Most Hondurans are members of the Roman Catholic Church. People usually keep their religious beliefs to themselves but Catholics may wear a crucifix or religious medal around their necks. Accidental death is attributed to the will of God rather than to a seat belt that was not buckled or another physical cause.
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Spanish is the most widely spoken language in Honduras, although English (including Pidgin English) and Native American languages (such as Garifuna and Miskito) are also spoken by considerable numbers of Hondurans.
There are a few Amerindian dialects spoken there, but the official, widely-used language is Spanish.
The people from Honduras say "hola" as in hello.
Ethnic groups Mestizos, (European mixed with Amerindian) make up more than 90% of the population of Honduras. Amerindians are 6% of the population and AfroHondurans comprise 1%.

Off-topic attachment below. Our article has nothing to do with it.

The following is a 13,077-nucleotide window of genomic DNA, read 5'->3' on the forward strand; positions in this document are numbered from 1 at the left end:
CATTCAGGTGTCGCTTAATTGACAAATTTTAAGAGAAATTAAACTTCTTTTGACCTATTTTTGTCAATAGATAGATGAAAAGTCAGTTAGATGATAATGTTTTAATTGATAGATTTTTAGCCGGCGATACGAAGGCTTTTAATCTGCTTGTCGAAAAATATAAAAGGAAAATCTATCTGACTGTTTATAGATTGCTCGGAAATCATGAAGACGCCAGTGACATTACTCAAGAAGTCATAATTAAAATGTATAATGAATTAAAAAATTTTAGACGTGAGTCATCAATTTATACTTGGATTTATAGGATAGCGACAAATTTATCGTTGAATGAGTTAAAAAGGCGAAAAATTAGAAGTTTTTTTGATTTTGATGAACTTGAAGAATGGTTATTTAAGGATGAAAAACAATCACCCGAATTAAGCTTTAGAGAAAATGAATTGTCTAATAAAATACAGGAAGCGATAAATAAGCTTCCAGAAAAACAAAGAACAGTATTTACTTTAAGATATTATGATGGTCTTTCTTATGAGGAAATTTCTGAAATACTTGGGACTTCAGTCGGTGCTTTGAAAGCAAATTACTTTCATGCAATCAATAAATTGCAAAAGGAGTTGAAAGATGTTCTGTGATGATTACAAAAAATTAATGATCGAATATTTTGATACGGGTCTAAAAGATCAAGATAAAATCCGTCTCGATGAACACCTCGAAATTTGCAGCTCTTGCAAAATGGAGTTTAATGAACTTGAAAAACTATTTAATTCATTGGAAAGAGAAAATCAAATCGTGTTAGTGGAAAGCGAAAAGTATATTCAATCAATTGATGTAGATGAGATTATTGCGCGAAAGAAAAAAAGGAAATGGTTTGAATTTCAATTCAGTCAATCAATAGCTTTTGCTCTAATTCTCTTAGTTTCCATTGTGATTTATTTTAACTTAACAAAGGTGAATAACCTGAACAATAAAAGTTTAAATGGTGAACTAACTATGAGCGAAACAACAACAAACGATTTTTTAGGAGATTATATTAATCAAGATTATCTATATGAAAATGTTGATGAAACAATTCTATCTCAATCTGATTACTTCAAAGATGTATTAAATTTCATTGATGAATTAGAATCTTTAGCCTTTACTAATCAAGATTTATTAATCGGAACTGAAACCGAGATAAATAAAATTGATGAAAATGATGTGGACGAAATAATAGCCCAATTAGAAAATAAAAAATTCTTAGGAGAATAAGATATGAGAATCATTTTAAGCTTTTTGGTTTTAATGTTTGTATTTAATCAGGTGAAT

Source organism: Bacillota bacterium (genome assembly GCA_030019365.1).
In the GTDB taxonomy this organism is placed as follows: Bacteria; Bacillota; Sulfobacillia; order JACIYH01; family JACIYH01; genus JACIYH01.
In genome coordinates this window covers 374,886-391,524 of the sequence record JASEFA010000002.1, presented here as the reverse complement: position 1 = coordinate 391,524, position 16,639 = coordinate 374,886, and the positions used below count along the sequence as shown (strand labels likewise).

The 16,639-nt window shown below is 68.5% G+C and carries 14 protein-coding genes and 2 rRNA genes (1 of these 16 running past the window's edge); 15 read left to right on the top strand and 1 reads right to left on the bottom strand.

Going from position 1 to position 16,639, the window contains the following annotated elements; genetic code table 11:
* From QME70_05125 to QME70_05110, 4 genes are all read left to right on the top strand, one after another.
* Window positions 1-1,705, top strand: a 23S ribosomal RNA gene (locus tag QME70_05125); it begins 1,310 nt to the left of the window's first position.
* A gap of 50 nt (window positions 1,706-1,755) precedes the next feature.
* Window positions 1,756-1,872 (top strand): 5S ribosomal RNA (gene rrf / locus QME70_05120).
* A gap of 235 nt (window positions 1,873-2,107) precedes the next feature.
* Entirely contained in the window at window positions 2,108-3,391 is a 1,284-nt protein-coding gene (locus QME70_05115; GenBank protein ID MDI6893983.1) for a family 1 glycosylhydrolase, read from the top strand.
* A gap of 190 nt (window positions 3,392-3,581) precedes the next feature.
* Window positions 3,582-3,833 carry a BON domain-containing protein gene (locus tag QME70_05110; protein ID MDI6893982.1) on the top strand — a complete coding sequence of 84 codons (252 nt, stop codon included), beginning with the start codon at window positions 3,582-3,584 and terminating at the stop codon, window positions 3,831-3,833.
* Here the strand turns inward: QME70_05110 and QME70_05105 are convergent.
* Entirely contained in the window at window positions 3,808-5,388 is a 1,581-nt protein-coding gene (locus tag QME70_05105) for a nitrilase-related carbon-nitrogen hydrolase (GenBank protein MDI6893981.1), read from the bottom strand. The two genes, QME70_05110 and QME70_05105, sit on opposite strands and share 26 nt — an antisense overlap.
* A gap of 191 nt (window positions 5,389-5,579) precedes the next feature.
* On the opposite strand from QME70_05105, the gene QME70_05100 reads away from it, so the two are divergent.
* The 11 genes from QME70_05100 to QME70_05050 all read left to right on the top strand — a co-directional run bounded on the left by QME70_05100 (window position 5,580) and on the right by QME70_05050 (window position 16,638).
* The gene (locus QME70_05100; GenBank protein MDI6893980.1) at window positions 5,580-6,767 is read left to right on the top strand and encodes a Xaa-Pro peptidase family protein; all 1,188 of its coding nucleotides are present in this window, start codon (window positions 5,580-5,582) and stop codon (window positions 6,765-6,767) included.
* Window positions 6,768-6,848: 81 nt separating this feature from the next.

The largest of all Honduras festivals is the La Ceiba carnival. Known as la Feria de San Isidro, the national carnival is the wildest of all Honduran holidays - Honduras' version of New Orleans' Mardi Gras or Pamplona's San Fermin
They dance to "La Punta"
The people from Honduras celebrate Christmas it is perhaps the biggest celebration of the year for Hondurans. It is filled with religious meaning, as the commemoration of the birth of Jesus Christ is at heart of it. Christmas is celebrated at the stroke of midnight on the night of the 24th of December (as opposed to the 25th in other countries).
As late as the first quarter of the 20th century, Latin Americans traditionally exchanged gifts on the 6th of January, the date traditionally associated with the Three Magi visiting the newborn Christ and delivering gifts.
Santa Claus is ubiquitous during the season and most Honduran children learn to believe in him from an early age, just like children in many other countries.